- American Short Fiction - http://americanshortfiction.org -


He killed a hare and removed its heels, yanked from the meat of each haunch the bone he did not know to be the tibia. He laid the leg bones parallel on the flattest nearby stone and split the wide end of both with one press of his Bowie. He set each in a convenient niche that was the absence of a second premolar, sucked loose marrow while he worked skinning the leporid and stringing it above a new fire, his lips pinned back by the bones.

While the animal cooked he circled, pulled supple boughs from the woods. He wove these into a matrix, which he upholstered with a canvas tarpaulin, as serviceable a mattress as the state had ever provided. It was not wholly uncomfortable. A light through the growth. He could not seem to stay lost. He left his dinner and worked through brush, the idea of town suddenly too real to resist, a vision of himself under a streetlamp with a cold Coke stolen from some gray gas station.

When he broke the trees he found a place unlike the ones he had run from. The light that had drawn him filled a third-floor room, spilled from a window. The house was larger, the plot greener than any he had ever seen. In the lit room he saw a mirror, in the mirror a woman. He lay in a swale, the grass sticky with sweet evening dew. He watched the woman with what he would have called yellow hair and golden skin. He watched her fingers follow her shoulder to her collarbone to her jaw to her mouth, he watched her suck her thumb. He thought she was too old for that. He watched her undress, the house, his swale, the clouds low under the budding dark. When he returned to camp the fire had quit and the rabbit in its noose was burnt to gristle.

He ate it anyway.

When he woke in afternoon his clothes were drenched, the ground dry, the light harsh.  He needed water, removed his shirt and wrung it over his glued mouth, thought what he got tasted like rain. He took his knife. His path had deviated, and as he approached the clearing he saw the manor differently. It sat obliquely on a soft hill, off-white, ornate. Down the slope to his left, the swale where he had lain. In front of him a large pool. He stopped himself running toward it. A dark gravel drive divided the yard, stretched out to a wrought gate bisecting an even line of pines. He saw the woman’s shadow in the windows of the first floor. He decided she was doing chores. Then he could not see her. The door closest him opened, his heart doubled. Hidden in his copse he watched her walk, fluid, her skin slick with sweat or oil, a glass in her left hand full of sunlight. He watched her stop at pool’s edge, twirl, dip her toes, slip into the clear water, heard her giggle and say to the air, Oh Winston, it feels so good.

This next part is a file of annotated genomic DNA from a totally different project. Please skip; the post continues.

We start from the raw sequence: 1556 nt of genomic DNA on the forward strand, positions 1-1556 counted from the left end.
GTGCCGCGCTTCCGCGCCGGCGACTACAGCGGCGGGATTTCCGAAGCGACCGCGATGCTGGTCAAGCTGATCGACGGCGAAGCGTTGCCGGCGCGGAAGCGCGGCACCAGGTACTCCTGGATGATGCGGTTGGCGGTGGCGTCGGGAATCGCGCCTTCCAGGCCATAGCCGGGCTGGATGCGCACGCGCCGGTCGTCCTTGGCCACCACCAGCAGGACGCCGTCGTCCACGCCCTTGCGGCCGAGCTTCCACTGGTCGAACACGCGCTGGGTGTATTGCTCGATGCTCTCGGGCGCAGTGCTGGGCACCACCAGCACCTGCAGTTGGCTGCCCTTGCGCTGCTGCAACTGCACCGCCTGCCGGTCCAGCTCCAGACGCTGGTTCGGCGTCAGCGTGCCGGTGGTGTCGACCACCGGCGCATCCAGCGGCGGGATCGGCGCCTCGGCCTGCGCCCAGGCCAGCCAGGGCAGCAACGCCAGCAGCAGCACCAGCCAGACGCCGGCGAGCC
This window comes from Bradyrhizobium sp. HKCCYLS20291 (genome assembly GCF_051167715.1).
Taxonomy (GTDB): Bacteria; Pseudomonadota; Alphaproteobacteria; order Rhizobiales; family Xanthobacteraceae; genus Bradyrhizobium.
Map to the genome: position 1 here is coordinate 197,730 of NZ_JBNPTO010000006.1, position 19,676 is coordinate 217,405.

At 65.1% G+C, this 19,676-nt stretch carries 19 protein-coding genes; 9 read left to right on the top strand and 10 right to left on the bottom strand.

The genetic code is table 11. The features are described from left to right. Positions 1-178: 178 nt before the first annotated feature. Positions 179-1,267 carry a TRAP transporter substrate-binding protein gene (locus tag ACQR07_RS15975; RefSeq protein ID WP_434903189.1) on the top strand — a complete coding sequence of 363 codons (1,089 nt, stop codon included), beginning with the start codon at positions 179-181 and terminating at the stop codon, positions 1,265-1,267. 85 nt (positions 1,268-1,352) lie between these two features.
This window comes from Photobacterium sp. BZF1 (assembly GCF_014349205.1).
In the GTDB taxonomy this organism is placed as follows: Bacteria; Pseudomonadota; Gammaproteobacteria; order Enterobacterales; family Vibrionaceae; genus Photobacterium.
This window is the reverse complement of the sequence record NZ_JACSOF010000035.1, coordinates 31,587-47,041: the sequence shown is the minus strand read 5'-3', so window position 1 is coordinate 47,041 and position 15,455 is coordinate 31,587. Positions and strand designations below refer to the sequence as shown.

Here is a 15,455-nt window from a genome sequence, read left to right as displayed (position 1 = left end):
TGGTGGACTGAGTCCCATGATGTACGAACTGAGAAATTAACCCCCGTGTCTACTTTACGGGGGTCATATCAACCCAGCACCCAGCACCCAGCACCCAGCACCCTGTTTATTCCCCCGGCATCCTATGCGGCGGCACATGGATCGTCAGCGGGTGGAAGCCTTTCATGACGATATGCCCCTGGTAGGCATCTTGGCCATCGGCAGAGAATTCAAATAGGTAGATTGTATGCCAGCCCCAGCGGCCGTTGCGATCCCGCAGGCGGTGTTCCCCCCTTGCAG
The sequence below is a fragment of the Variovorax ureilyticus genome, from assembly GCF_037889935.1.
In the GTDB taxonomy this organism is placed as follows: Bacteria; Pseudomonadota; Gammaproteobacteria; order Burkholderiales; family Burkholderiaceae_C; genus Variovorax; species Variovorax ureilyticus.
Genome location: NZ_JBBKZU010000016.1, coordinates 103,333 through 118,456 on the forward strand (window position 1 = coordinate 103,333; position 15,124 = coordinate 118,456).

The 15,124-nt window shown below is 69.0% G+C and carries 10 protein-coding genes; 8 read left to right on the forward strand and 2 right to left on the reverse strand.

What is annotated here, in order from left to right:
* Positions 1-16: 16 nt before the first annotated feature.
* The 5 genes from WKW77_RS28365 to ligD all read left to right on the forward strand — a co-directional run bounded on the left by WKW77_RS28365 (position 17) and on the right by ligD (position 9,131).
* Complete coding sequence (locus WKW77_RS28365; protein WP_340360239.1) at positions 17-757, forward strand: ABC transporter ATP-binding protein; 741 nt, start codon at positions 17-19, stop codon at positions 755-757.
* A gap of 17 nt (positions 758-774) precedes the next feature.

He had watched her leave in a yellow sedan, gulped pool water until the chlorine made him sick, found the door on the porch unlocked. In the immaculate house he paced and caressed the drapes, sat on the sofa in shadow, listened to the low drone of ceiling fans. He smelled dead flowers arranged in baskets and vases. He plucked and tasted various petals. He could not read the attached cards. He could not read the note on the counter in the empty kitchen. He climbed an oak staircase, rail carved and balusters turned, two flights. The room that had been lit so fatefully the preceding night, bedroom, blue wallpaper, the mirror in which he had watched her and now himself: sinewy, brown of dirt and sun, eyes flat.

He began to hunt in her top drawer. When he heard a door swing and her say, Winston, Winston, he closed himself in the closet, touched the knife in his back pocket, stared at the floor. He hoped he had not noticeably disturbed the order of things. The floor creaked, his heart beat. He imagined he could smell her. He heard her in the hall saying, Winston. In the hall saying, Winston, is that you? He bore his Bowie. He heard her in the bedroom, at the closet door whispering, Winston? The door opened and he dropped the blade. She picked it up and looked him over, tilted her head.

Okay, she said, yes.

The mattress was comfortable. When he woke she made him fried salmon. You are so thin, she said. She was warm like he had hoped. She asked him how old he was. He didn’t know, he was fifteen, maybe. She said she was old enough to be his mother. She asked him where he was from. He said, Around. She said, I thought you might have just sprung up from the ground. She asked him if he had family. He did not. She asked him if he had a name. He said, You can call me whatever you’d like. She said, Maybe Bernard. Yes, Bernard will work nicely. When she asked him what happened to his missing teeth he said, Nothing, ma’am, they just never came in.

She taught him to drive the Cadillac. They threw out the funeral flowers, played badminton on the lawn, had regular swims. She kept his knife in a drawer next to the bed. He did the yardwork. They walked often in the forest. Once after a late rain, the night riffled with crosswinds and the saplings lurched. In their distraction they became separated. They called to each other. He found her in a low clearing, eyes fixed on the ground. She had stumbled upon a shallow grave, skeleton breaching damp earth. The skull polished smooth, orbitals gaping. Ribs semi-translucent. Orchids grew from the intercostal loam. Their petals and stems funneled the wild white light of the moon.

Kyle Langston is an alumnus of Washington University and its distinguished undergraduate creative writing program. This is the first of his stories to be published. He lives in St. Louis, Missouri.